N a p a l m H e a l t h S p a : R e p o r t 2 0 1 3 : S p e c i a l E d i t i o n
L o n g P o e m M a s t e r p i e c e s o f t h e P o s t b e a t s
For Rachel McDavid
In this wine, take delight,
my bright baby faced sun.
Your fire floods the furrows broad and long,
soft radiance rises
to buffer the brightening high.
Your path is lined in holy fire
Your step leaves only carbon behind
Your wine longs to warm you,
it hastens to your hands, seeking relief
from its bulging udder.
Bloodshot man get right with this large world,
Sing a song to Sarasvati.
through today and tomorrow
well treasured world.
Light goes before us
and a strong wind
urges us onward
through the crowded moment.
The years burn around us.
The last breath escapes the field
onboard the last time
they said our name.
The giant ledger’s methodical hunger
compels modest goals. Work don’t bend too much,
even though time itself is culled from miracles.
Work ploughs its furrow across
years weirdly enriched by labor’s limitations.
Engineering the language, wringing perception
from lines, visceral rhapsodic fervors
seeking a piston driven epiphany.
Noun fractures noun in the jagged jumping line.
Words collide on the stained page
and leap from high synaptic ledges
on new syntactic quests.
The radical awe pulsing the instincts
of my funny head habit.
high piles of fruit greet and gladden you
and waken your intelligence, Sarasvati.
swaying branches call me back
to where the darkness had fully fallen,
and fish broke the surface of the blank page;
swelled yellow and dimmed
above the cricketing field.
Praise stains opulence on everything. Her mouth
ladles the grass with tears and radiance.
Inflamed, she issues
the new year’s fields, new piping corridors,
and yet, her pin ever punctures these inflated repetitions.
Worship the objective world, make space for what sparkles,
and clear darkness to trace its light.
Her narrowing flute leads on fainter and fainter.
Our fathers, our mothers
once barbers and midwives and cops and killers
now twisting in history. Trapped in stories
they cautiously and callously created
in this wild exotic form
ever lapsing toward obscurity.
Gray ones beyond the terror at the end of the path
demand blood, crave wine, accept tears.
Throbbing radiations from pains
as elegant as the beauty they bury.
That distant silence
bright with flames
will warm you.
A promise and a wink.
Sarasvati drink the soma!
Nebulous tatters adrift in a rust red October day
run just ahead of my grip at a glimpse.
The earthy air, warm as peat,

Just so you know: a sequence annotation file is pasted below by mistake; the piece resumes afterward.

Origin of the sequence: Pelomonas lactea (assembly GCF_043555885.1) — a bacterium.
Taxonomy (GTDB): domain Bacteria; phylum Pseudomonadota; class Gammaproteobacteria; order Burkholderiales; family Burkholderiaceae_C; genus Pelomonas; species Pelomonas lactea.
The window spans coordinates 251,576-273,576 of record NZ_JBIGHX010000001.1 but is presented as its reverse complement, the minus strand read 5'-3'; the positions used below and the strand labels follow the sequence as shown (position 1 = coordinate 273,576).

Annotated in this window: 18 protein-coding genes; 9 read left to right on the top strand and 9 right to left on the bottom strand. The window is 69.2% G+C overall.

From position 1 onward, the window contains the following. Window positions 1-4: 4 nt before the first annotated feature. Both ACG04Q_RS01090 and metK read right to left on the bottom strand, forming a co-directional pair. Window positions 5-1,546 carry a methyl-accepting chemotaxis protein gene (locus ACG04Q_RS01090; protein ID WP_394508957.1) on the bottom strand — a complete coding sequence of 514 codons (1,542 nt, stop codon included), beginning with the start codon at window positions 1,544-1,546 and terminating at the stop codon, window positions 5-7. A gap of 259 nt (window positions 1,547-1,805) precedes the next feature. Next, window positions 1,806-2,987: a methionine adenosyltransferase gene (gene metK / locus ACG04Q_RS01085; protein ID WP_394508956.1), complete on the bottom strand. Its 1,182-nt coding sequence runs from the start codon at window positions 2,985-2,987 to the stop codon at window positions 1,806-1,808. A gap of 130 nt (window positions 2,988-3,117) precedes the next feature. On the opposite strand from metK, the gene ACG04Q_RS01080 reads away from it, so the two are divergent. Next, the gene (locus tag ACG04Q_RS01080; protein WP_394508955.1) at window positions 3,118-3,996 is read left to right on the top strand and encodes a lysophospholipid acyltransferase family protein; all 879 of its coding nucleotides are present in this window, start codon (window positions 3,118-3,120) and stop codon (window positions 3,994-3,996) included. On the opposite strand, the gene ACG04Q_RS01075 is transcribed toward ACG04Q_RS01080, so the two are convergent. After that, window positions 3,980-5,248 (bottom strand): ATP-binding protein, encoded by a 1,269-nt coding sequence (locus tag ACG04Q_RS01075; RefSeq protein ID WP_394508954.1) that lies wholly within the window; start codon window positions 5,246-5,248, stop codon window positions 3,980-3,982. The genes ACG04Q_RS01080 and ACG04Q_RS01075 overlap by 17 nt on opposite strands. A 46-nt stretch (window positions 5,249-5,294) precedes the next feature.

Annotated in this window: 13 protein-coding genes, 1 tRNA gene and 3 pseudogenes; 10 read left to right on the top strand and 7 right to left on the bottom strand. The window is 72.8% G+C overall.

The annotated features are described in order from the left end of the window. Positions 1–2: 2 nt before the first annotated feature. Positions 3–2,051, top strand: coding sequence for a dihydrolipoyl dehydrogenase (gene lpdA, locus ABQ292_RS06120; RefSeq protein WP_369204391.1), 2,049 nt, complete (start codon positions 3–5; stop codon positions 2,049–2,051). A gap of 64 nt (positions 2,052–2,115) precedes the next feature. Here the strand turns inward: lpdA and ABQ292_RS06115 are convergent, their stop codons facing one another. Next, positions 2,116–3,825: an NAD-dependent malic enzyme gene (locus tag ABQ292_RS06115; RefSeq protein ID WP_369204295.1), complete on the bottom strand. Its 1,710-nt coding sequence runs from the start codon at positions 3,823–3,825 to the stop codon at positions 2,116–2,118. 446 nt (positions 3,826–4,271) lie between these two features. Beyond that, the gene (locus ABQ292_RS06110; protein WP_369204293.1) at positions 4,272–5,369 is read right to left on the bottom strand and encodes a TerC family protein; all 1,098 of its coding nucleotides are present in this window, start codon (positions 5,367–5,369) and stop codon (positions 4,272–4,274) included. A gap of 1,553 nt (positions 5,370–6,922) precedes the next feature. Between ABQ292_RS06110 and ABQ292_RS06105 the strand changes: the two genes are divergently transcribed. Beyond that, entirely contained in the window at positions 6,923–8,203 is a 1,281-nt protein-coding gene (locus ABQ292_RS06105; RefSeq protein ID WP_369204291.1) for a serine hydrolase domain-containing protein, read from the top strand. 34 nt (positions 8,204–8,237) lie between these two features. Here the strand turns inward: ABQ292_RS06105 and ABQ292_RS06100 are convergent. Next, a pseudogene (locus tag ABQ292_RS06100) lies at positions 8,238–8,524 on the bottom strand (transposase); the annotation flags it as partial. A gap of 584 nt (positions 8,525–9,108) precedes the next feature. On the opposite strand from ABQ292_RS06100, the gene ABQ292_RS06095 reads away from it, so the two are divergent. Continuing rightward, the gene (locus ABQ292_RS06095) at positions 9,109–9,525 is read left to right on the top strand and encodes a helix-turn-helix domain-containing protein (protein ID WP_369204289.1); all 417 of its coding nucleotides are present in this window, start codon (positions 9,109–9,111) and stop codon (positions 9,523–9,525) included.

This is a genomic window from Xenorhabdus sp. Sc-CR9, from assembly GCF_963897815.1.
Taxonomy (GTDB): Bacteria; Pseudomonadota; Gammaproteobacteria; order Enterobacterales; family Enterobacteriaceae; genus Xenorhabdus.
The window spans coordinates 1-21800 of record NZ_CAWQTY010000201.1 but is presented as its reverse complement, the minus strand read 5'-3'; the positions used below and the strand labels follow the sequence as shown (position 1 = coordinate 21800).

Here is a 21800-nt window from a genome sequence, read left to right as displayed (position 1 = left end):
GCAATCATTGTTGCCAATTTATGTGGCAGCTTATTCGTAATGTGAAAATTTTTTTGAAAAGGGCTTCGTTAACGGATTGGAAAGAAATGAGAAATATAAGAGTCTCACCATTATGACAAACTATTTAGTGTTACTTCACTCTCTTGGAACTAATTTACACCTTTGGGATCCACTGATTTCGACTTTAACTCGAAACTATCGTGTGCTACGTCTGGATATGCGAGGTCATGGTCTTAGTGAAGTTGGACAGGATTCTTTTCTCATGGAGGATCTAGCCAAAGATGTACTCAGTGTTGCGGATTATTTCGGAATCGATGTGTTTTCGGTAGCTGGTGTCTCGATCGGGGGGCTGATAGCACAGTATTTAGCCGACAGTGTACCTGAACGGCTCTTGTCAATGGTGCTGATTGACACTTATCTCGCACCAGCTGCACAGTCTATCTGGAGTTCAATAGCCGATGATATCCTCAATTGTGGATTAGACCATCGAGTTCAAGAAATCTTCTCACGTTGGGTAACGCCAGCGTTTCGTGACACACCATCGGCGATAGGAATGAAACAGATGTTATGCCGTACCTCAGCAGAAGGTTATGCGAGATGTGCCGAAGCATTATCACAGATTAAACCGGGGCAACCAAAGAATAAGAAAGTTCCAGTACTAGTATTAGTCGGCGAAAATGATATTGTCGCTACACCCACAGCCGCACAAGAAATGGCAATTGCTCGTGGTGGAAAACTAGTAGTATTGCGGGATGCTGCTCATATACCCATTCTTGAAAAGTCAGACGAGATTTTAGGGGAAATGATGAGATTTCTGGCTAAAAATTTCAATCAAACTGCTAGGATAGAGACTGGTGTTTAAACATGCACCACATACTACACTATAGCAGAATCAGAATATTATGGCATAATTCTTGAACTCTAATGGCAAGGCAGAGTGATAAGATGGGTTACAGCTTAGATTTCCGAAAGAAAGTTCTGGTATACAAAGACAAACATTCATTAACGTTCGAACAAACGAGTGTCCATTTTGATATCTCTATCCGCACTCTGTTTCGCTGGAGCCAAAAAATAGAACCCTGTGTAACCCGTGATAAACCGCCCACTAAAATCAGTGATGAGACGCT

savory as onions in the dark moist soil.
Running hungers urge under a message,
under red leaves in the field,
a shard of light afloat in the dark energy
as that last missing part
of the radiant ordinary.
Tracks speed under the train,
stillness sails the iron forward.
Smooth velocity, the sun speeds
from its airy ocean of light
toward a darkness it can dawn on
every minute on the day.
The years accelerate in blurring velocities.
Don’t kid yourself; it’s a dangerous place to live.
The dry sun drinks up his misty morning
and eats his roasted day.
Muggy afternoons swallow
all the day breaking Mondays
from Alpha till the end of August.
Sky high, the blue-black night is on the rise.
Manhattan’s talling towers reflect
the dying day’s riotous fire
roils wild across the world.
Those miles and miles gift wrap
the ordinary rewards of being still.
Bay steeds bright as suns keep taking me here.
Waves crashing. Tales of the other shore.
The day’s snapping whip drips dream honey.
Fresh from the sea or the sky
comes up from sleep.
raising light bright against the dawn,
from sunrise and sunset
to the ends of the earth,
footprints on the air.
The broad sure sky. The roofless shelter.
[Originally published in Big Scream #50, Nada Press, 2012. Used by permission of the author.]
James Ruggia attended Naropa University. He published New Blood magazine, an important earlier postbeat platform, in the 1970s and 80s, and served as editor of the St. Marks Poetry Project Newsletter in 1985-86. He has been a travel trade writer for more than 25 years and written about almost 90 countries. His blog, TravelandPoetry, offers intersections between art, history and poetry.